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Wednesday, February 08, 2006 

Demolition orders: To legalise or not?

In Ulhasnagar and Delhi, the HC has ordered demolition of illegal constructions throughout the city. These demolition orders have opened up a Pandora’s Box for the respective state governments. On one hand the state governments cannot face the public angst on the issues, while on another hand by legalizing them the governments break the laws they passed themselves, and also risk invoking the court’s ire.

The reason this issue has become such a talking point is that seeming innocent people are being punished for the crimes committed by the nexus of municipal organisations and builders. Whilst the builders and municipal officers are getting away scot-free, the common man faces demolitions. Hence, in order to set things right, the governments must bring out ordinances to legalise these structures.

Legalisation by itself causes another large set of problems. What to legalise and what not to legalise? There are certain individuals of the view that, in order to maintain its credibility, the government should legalise non-commercial building, but not legalise commercial ones, as the owners of commercial property are not common men. But haven't some of these so-called common men knowingly broken the law, by encroaching upon public spaces?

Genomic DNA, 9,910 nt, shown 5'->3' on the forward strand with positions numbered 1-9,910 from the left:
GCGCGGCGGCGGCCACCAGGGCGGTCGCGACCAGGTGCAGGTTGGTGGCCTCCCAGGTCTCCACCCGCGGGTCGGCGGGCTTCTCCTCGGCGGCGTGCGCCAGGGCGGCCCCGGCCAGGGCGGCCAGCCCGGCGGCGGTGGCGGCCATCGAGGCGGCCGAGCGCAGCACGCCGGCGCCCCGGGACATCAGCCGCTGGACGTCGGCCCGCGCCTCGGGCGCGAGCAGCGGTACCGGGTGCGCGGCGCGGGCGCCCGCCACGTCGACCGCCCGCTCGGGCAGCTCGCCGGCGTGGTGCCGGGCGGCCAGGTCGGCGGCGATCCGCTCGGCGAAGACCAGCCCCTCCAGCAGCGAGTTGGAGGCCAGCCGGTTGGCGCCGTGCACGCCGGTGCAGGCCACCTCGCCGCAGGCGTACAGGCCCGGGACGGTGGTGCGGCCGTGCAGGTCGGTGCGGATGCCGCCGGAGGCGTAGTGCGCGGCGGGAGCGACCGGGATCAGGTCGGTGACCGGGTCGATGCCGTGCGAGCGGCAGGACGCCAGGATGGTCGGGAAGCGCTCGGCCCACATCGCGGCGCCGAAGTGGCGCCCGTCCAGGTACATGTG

Also, wouldn't this be a dangerous precedent, where vested interests start citing ignorance of law to mount public pressure on the government to legalise hitherto illegal and unconstitutional things? And wouldn't such an act be overriding the orders of the HC, thereby ridiculing its authority?

This issue is a tricky one, with the legality of such ordinances posing fundamental questions to the relevance of court orders. But at the same time it is heart wrenching to see people lose their homes, for no fault of theirs, just because builders and municipal officers decided to make a few extra bucks.



Related links:

'State not courageous to punish its own'
Indian Government Announces Committee To Legalize Illegal Structures In New Delhi
You’re impotent, HC tells state